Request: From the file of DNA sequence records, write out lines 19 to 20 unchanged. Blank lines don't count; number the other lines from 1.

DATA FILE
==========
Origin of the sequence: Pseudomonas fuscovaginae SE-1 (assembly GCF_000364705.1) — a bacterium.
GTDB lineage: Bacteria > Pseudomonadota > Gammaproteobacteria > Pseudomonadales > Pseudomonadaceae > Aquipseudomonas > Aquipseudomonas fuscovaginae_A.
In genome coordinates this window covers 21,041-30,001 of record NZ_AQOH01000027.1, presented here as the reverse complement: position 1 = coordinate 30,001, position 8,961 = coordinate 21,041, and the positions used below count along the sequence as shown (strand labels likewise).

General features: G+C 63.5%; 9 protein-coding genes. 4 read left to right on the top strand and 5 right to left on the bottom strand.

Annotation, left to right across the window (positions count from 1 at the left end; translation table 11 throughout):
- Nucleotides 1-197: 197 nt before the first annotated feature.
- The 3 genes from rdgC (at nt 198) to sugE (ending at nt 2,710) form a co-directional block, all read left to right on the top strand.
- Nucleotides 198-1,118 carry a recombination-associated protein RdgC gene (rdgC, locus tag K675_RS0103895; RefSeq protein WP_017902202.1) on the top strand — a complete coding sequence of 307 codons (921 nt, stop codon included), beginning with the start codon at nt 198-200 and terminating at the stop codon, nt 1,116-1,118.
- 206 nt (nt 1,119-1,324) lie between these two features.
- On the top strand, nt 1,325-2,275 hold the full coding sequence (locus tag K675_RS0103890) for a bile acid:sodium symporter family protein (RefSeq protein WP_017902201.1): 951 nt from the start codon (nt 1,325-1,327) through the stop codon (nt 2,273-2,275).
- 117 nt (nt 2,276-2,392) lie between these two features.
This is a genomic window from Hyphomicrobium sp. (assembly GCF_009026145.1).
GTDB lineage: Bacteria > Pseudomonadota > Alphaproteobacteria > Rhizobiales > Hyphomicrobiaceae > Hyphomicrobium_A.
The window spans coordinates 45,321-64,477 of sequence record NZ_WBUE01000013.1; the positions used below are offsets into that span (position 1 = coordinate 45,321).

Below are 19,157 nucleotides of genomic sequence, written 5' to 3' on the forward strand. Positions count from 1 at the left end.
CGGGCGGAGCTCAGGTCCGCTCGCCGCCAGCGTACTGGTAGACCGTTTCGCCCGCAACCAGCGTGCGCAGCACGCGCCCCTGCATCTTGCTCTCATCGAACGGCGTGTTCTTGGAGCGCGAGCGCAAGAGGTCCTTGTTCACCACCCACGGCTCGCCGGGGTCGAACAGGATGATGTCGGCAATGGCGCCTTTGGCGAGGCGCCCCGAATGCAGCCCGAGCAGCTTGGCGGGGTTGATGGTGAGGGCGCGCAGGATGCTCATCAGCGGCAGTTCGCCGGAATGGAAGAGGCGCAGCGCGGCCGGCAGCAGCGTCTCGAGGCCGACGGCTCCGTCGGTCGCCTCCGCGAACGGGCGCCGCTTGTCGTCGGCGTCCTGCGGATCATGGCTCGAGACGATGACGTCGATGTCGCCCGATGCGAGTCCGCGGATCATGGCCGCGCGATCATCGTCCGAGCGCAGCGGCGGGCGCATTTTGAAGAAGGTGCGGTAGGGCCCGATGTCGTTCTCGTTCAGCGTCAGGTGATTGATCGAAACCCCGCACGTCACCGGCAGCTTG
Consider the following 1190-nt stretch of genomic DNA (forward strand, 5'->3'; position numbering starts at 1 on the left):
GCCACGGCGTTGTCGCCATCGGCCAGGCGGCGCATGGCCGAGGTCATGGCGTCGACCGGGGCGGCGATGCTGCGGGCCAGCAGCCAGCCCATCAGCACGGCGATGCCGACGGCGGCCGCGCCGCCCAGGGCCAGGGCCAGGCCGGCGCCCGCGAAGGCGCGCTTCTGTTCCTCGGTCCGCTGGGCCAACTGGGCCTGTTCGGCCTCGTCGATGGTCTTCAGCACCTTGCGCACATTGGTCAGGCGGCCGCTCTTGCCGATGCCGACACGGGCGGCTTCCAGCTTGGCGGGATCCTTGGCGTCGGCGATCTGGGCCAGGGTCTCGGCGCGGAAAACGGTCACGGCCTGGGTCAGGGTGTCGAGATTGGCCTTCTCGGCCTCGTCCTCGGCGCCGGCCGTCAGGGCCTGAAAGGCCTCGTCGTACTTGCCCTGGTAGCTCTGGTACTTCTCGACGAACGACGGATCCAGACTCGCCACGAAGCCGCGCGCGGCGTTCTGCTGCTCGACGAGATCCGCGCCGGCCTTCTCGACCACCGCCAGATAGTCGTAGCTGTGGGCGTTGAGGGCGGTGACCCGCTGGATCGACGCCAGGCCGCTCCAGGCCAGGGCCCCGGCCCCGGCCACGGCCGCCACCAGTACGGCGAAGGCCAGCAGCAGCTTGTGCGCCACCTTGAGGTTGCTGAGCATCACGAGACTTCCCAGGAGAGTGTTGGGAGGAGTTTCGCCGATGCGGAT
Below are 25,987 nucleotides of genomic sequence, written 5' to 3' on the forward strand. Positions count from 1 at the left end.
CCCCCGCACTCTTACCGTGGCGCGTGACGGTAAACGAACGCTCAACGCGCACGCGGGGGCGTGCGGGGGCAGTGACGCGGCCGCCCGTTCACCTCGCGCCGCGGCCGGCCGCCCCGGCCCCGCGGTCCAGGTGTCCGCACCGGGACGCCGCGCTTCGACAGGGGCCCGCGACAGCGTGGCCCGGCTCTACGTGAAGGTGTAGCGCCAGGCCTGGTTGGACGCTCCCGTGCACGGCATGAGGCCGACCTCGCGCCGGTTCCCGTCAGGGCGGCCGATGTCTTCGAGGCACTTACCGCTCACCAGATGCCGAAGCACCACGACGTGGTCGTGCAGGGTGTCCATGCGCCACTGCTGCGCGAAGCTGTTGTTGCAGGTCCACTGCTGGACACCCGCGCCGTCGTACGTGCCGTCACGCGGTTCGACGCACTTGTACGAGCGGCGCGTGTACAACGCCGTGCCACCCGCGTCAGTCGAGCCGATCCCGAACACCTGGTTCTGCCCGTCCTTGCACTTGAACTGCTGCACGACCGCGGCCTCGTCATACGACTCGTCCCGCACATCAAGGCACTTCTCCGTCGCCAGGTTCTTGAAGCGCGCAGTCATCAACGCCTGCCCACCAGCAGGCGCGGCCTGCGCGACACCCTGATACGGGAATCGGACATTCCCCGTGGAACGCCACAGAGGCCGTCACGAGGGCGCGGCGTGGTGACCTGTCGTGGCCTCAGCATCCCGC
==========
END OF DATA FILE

Below are 25,987 nucleotides of genomic sequence, written 5' to 3' on the forward strand. Positions count from 1 at the left end.
CCCCCGCACTCTTACCGTGGCGCGTGACGGTAAACGAACGCTCAACGCGCACGCGGGGGCGTGCGGGGGCAGTGACGCGGCCGCCCGTTCACCTCGCGCCGCGGCCGGCCGCCCCGGCCCCGCGGTCCAGGTGTCCGCACCGGGACGCCGCGCTTCGACAGGGGCCCGCGACAGCGTGGCCCGGCTCTACGTGAAGGTGTAGCGCCAGGCCTGGTTGGACGCTCCCGTGCACGGCATGAGGCCGACCTCGCGCCGGTTCCCGTCAGGGCGGCCGATGTCTTCGAGGCACTTACCGCTCACCAGATGCCGAAGCACCACGACGTGGTCGTGCAGGGTGTCCATGCGCCACTGCTGCGCGAAGCTGTTGTTGCAGGTCCACTGCTGGACACCCGCGCCGTCGTACGTGCCGTCACGCGGTTCGACGCACTTGTACGAGCGGCGCGTGTACAACGCCGTGCCACCCGCGTCAGTCGAGCCGATCCCGAACACCTGGTTCTGCCCGTCCTTGCACTTGAACTGCTGCACGACCGCGGCCTCGTCATACGACTCGTCCCGCACATCAAGGCACTTCTCCGTCGCCAGGTTCTTGAAGCGCGCAGTCATCAACGCCTGCCCACCAGCAGGCGCGGCCTGCGCGACACCCTGATACGGGAATCGGACATTCCCCGTGGAACGCCACAGAGGCCGTCACGAGGGCGCGGCGTGGTGACCTGTCGTGGCCTCAGCATCCCGC